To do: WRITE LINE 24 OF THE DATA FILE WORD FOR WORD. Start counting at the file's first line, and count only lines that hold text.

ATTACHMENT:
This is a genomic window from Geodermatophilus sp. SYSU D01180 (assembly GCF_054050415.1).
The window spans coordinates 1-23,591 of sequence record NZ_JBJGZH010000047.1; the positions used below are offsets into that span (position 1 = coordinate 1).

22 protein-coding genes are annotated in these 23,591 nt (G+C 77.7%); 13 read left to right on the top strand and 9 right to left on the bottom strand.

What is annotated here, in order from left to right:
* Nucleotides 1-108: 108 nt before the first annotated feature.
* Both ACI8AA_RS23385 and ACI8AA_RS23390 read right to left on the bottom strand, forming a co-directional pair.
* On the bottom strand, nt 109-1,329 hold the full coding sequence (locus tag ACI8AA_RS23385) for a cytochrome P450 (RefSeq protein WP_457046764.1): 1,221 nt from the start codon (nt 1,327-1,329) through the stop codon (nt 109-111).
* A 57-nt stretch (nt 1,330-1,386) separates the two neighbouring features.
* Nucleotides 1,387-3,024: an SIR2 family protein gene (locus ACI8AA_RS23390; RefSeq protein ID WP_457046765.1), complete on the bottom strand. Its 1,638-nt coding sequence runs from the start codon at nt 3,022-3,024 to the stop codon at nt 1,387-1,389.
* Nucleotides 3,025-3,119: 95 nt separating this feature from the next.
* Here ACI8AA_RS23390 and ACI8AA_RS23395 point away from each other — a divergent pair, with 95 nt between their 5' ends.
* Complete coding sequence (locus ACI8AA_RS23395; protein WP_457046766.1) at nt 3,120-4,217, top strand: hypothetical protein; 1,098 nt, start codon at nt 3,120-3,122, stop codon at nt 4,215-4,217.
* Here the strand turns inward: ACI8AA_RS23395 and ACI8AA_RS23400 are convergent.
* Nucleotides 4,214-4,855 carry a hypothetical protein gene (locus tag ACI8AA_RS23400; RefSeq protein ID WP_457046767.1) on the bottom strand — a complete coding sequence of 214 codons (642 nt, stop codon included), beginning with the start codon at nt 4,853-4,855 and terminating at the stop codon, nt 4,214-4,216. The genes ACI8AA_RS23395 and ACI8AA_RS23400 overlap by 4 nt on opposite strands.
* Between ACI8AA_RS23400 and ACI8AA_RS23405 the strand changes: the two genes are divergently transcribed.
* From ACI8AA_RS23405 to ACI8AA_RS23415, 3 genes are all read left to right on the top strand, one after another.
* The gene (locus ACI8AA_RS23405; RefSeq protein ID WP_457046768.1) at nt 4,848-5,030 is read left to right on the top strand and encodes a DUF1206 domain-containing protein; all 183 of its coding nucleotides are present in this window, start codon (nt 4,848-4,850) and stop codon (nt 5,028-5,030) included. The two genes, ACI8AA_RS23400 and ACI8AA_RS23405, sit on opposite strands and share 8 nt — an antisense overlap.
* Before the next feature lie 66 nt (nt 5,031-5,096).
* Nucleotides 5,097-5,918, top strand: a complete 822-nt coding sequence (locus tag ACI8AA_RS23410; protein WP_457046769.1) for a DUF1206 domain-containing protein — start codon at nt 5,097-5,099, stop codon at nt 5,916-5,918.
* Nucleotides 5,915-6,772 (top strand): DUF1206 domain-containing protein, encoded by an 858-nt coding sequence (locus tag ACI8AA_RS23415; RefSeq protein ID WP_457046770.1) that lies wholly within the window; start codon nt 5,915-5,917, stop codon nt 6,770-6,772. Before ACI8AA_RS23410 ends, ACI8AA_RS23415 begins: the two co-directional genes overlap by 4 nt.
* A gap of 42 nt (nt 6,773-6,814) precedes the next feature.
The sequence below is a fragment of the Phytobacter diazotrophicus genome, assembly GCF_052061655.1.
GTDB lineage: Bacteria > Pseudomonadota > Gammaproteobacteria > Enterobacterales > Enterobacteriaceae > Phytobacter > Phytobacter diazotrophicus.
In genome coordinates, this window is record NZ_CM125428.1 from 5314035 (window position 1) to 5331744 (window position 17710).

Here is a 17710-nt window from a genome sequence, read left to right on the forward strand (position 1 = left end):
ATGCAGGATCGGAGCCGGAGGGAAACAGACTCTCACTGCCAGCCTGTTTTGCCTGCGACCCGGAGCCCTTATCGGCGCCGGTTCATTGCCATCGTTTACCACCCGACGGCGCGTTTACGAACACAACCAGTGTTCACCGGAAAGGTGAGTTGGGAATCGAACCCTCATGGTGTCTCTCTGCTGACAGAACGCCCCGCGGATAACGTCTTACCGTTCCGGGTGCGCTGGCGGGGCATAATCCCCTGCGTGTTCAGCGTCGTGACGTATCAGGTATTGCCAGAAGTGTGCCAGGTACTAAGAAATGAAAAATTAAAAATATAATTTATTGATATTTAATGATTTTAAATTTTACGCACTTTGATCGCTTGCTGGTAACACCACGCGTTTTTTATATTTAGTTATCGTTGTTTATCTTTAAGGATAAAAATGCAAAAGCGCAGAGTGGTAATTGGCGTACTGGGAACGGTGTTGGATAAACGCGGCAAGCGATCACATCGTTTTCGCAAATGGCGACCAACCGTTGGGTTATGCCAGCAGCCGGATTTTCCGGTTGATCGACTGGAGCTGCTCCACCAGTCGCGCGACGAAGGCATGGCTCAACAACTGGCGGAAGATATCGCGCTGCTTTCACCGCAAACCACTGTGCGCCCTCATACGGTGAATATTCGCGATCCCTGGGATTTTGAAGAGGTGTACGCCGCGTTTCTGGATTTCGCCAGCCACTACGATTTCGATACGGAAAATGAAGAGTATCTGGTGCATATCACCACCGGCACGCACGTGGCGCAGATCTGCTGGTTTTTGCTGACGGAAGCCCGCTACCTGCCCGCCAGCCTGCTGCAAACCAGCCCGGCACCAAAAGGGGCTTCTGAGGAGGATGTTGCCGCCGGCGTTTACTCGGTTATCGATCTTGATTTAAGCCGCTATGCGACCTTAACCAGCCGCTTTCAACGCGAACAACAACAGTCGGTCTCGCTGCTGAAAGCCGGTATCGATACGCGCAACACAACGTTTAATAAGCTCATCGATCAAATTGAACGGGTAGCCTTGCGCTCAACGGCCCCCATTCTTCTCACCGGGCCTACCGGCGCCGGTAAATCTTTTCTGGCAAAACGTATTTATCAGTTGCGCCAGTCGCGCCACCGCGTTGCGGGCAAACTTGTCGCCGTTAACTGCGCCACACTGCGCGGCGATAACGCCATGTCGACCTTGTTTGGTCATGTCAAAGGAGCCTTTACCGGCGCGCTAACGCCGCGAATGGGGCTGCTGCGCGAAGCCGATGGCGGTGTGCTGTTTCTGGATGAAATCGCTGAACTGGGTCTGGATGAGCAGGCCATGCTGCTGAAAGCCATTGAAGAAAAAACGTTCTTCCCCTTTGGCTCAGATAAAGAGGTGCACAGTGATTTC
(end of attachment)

In genome coordinates, this window is record NZ_CM125428.1 from 5314035 (window position 1) to 5331744 (window position 17710).